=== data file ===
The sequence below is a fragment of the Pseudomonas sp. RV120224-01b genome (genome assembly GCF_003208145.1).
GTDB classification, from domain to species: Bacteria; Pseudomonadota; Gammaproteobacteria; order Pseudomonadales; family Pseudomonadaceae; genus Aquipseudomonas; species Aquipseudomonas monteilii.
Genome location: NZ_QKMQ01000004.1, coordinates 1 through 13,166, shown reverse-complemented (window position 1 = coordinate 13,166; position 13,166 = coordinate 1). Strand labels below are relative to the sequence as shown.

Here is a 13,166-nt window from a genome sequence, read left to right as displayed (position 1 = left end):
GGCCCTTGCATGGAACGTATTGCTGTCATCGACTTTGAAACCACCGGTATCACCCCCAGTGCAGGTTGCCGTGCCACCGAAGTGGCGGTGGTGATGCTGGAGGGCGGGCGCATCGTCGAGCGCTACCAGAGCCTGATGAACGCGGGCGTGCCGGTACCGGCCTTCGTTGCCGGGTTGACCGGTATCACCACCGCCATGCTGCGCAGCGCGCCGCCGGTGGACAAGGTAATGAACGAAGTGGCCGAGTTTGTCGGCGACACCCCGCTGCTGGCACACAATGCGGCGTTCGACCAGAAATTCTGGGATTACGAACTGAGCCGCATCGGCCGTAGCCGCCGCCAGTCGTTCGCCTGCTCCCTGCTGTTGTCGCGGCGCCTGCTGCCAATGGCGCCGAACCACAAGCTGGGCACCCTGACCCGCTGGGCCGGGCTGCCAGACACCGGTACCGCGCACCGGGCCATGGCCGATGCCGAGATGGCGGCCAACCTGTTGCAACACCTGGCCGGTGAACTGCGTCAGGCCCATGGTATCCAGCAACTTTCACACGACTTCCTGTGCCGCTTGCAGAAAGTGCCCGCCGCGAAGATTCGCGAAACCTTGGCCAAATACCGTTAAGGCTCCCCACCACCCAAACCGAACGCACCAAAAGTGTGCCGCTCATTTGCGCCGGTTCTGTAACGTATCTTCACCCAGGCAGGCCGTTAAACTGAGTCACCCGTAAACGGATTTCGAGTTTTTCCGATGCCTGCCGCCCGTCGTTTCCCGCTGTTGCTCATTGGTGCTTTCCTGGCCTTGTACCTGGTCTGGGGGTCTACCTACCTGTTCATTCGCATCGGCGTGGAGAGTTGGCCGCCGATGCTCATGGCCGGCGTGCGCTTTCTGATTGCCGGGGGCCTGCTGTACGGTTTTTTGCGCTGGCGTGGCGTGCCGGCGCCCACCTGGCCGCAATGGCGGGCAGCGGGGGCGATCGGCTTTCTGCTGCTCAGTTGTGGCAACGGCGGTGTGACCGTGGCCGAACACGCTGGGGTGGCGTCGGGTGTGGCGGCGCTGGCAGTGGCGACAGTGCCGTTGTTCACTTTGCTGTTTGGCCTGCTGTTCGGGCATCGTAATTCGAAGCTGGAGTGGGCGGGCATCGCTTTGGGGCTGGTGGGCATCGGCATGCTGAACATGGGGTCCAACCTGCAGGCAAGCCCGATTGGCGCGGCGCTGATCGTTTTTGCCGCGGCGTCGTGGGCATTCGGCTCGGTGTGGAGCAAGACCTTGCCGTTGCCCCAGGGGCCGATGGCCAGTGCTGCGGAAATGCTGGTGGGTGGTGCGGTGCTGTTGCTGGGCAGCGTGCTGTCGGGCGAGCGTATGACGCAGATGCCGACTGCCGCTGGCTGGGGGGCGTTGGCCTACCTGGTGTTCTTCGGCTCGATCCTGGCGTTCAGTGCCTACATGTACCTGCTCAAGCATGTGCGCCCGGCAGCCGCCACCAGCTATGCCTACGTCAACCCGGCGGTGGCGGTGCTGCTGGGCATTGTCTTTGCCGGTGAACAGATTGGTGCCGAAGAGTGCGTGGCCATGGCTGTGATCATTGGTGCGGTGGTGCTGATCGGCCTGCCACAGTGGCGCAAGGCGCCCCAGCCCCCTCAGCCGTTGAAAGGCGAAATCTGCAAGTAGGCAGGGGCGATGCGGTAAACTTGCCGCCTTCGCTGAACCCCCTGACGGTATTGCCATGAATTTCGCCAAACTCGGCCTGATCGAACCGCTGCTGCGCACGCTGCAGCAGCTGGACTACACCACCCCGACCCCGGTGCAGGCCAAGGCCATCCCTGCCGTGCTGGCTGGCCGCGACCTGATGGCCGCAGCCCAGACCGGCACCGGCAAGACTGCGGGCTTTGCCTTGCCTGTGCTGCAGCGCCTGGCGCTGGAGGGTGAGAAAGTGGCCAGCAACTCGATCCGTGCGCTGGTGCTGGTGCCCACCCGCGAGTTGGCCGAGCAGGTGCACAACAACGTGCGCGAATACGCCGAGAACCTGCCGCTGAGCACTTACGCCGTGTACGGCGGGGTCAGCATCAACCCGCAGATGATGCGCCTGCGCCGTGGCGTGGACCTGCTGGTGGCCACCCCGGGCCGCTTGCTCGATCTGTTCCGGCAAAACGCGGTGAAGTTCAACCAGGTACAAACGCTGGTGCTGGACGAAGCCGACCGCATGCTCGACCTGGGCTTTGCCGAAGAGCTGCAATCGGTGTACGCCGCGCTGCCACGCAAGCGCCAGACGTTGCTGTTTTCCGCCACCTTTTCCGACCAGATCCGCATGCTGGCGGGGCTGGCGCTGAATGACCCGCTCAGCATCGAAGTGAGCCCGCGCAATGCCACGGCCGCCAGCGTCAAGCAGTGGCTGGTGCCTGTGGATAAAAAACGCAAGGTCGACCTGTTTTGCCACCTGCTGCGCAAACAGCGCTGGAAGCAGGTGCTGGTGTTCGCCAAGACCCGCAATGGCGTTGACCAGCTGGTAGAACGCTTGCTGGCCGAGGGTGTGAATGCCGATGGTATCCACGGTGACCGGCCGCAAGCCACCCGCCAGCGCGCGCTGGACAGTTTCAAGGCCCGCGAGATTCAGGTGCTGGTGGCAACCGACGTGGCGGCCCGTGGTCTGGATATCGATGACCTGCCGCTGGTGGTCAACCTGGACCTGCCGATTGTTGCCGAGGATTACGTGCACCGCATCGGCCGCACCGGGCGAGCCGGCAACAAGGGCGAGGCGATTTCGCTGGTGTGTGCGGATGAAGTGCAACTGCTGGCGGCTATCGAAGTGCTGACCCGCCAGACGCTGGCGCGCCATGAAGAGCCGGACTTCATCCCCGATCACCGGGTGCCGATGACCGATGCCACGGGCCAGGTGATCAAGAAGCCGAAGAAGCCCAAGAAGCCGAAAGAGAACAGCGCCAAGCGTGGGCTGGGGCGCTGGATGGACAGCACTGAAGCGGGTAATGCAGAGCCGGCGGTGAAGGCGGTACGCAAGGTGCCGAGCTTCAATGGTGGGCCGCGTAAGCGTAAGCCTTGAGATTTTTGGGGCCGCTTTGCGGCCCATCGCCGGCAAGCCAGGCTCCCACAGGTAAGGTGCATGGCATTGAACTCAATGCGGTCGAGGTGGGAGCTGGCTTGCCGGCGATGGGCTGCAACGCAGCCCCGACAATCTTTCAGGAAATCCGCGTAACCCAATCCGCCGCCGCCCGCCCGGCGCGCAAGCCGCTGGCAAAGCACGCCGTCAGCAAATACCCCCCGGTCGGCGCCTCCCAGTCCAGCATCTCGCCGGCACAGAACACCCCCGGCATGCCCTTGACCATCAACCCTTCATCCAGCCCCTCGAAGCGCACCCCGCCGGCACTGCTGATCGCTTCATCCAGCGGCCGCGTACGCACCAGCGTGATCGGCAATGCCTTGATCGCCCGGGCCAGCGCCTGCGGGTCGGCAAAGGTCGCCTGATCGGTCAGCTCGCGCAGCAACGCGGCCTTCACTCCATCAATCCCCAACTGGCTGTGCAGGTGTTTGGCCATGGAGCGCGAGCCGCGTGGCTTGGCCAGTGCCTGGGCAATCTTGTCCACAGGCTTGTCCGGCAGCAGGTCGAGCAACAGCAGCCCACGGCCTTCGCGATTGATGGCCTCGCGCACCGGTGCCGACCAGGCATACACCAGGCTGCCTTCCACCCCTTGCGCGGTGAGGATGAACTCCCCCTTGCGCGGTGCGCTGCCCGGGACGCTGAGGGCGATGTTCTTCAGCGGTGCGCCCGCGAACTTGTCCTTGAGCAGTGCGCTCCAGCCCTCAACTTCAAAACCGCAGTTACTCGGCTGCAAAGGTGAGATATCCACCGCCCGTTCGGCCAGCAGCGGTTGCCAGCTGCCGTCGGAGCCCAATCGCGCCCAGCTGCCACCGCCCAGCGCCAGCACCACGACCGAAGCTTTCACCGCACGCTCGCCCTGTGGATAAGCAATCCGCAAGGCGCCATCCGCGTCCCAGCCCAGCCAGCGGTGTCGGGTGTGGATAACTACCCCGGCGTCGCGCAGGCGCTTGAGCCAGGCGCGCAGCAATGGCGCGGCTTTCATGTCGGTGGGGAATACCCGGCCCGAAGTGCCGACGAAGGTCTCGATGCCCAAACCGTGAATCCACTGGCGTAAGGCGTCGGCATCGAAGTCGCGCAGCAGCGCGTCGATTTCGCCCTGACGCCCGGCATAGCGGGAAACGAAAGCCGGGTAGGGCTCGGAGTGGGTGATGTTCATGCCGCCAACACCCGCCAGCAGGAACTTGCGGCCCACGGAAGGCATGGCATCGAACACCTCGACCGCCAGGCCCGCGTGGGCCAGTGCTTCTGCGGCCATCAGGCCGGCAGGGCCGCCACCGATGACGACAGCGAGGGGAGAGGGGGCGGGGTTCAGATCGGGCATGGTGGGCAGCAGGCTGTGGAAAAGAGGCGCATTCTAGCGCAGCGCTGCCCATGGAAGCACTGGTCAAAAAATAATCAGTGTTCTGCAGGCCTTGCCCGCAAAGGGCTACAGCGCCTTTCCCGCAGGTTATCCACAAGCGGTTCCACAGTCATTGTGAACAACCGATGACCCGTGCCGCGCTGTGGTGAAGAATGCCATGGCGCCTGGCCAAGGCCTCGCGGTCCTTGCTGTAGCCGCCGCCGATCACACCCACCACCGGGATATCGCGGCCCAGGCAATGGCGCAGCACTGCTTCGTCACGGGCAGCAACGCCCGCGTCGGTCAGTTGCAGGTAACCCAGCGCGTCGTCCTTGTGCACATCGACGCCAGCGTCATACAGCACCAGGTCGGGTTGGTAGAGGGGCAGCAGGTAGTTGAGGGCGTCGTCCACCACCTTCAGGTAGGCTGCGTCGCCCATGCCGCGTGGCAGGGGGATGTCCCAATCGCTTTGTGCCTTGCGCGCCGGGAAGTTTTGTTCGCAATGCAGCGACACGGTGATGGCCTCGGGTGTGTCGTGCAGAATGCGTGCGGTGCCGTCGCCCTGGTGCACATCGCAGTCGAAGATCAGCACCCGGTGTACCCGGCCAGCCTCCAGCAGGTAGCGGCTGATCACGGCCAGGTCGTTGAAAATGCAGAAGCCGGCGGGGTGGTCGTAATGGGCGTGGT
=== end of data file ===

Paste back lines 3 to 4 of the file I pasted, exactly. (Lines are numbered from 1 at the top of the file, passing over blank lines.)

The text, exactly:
Genome location: NZ_QKMQ01000004.1, coordinates 1 through 13,166, shown reverse-complemented (window position 1 = coordinate 13,166; position 13,166 = coordinate 1). Strand labels below are relative to the sequence as shown.

Here is a 13,166-nt window from a genome sequence, read left to right as displayed (position 1 = left end):